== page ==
At this moment, nearly 100 U.S. intelligence professionals in a dozen agencies are carrying Android smartphones that let them engage in top-secret conversations using a commercial cellular carrier.
The U.S. National Security Agency began the pilot project in December, enlisting communications specialists as the first participants. It is a hallmark of Army Gen. Keith Alexander’s effort to push the intelligence community to modernize by embracing cloud computing and mobile devices. NSA calls the effort Project Fish Bowl to capture the idea of users talking securely behind extra encryption measures, much as glass can protect fish.
During the pilot, NSA’s red team hackers will try to break into the communications. Other experts will assess whether the extra security steps required to protect top-secret conversations over a commercial network are causing dropped calls or excessive latency, or rendering voices unrecognizable.
As important as all that is, NSA has a broader goal in mind. One of the agency’s roles to is to accredit communications devices for professionals across the intelligence community and Defense Department. The agency hopes the phones will bridge a generation gap in its customer base between digital and nondigital natives.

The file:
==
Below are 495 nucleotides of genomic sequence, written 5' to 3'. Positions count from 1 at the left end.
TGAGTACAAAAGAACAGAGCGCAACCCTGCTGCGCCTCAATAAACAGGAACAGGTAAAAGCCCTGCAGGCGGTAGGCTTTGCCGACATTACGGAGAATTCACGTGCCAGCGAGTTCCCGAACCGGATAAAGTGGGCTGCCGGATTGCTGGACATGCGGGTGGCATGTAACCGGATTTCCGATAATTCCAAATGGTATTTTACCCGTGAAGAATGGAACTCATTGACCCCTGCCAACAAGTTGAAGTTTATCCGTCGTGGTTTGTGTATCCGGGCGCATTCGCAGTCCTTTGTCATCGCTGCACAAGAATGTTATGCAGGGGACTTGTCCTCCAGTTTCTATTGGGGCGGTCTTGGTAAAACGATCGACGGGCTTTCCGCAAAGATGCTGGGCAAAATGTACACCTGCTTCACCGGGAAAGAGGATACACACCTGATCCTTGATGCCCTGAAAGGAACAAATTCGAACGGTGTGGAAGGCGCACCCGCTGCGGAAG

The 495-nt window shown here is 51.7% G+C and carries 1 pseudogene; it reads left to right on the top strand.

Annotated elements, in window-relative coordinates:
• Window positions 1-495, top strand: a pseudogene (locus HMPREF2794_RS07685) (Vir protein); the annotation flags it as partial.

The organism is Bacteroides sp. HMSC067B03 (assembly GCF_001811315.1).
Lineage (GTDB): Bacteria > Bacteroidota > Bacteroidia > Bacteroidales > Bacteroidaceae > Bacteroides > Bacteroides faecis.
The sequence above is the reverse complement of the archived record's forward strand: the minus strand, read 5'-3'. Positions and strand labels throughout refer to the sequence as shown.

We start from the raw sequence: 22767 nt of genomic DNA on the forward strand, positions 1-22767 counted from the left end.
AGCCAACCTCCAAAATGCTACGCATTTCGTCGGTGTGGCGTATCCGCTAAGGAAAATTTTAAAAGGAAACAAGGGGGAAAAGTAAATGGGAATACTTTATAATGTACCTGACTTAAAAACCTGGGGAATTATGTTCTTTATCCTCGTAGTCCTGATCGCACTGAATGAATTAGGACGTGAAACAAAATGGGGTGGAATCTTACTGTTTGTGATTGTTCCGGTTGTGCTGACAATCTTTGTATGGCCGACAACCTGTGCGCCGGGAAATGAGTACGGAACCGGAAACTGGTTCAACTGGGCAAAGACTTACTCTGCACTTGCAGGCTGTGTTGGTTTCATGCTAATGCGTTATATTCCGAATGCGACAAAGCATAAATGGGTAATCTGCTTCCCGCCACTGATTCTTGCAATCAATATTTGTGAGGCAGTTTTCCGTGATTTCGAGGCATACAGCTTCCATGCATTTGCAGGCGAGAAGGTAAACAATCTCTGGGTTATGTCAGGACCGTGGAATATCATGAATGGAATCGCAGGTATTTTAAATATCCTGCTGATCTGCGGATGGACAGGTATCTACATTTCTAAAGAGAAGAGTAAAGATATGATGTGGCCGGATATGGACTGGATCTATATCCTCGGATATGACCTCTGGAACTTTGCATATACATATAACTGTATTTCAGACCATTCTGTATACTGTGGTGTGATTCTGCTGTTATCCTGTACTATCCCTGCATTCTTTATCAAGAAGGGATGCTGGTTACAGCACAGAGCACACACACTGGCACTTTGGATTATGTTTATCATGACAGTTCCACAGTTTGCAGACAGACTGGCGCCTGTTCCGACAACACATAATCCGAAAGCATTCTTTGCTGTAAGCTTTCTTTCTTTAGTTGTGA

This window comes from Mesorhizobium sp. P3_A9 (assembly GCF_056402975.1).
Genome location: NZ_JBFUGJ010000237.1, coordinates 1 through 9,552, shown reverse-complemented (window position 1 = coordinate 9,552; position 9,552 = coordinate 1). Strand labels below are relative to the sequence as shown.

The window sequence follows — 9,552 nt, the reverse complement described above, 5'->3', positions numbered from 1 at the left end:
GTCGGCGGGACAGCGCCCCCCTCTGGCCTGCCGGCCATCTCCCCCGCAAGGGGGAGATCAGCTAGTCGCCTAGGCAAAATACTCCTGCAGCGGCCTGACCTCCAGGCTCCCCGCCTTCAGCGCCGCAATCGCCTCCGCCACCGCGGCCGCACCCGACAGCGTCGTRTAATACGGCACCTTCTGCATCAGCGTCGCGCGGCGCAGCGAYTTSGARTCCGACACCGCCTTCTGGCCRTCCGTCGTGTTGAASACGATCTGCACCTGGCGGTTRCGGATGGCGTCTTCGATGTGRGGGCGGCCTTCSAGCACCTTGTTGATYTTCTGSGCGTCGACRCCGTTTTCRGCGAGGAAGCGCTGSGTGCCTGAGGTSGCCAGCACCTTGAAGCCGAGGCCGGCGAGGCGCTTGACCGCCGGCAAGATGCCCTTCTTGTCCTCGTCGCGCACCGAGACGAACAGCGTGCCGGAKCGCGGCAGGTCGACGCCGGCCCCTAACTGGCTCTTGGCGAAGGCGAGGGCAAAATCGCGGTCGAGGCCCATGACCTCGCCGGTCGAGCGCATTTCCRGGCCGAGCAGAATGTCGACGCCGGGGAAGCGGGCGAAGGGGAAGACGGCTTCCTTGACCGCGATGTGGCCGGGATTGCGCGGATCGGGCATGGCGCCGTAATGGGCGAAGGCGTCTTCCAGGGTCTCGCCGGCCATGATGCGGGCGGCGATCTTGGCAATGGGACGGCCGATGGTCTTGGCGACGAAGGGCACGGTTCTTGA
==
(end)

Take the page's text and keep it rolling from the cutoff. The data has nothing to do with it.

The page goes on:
“It is a very large cultural shift, because we do have people, like myself, who have been at the agency for more than 20 years who had it drilled into our heads that the whole use of mobile technology is bad,” said Troy Lange, NSA’s mission manager for mobility. “I really firmly believe that if we as an organization want to continue to attract the best and the brightest, we have to solve this problem.”
The pilot is just one step in what would be a bold transition. NSA and its partners at other agencies must resolve a host of questions about how to expand top-secret mobile communications. The pilot is restricted to voice at the moment, but data capabilities eventually would need to be added. Information policies must be updated to better address when and where workers can talk about sensitive projects or access particular kinds of data. Commercial carriers and NSA would need to agree on government access to employee subscriber lists. Would NSA be able to control the carrier’s over-the-air upgrades to software on the phones?
Perhaps the largest hurdle to broader adoption is that the pilot devices work only off premises. That’s because the walls of intelligence facilities, such as the NSA campus at Fort Meade, Md., are built to prevent spying by blocking wireless electromagnetic signals. NSA wants to figure out how make a top-secret phone transition seamlessly when an intelligence worker carries it from commercial 3G and 4G networks into a sensitive compartmented information facility, or SCIF, which can be a specific room or an entire facility.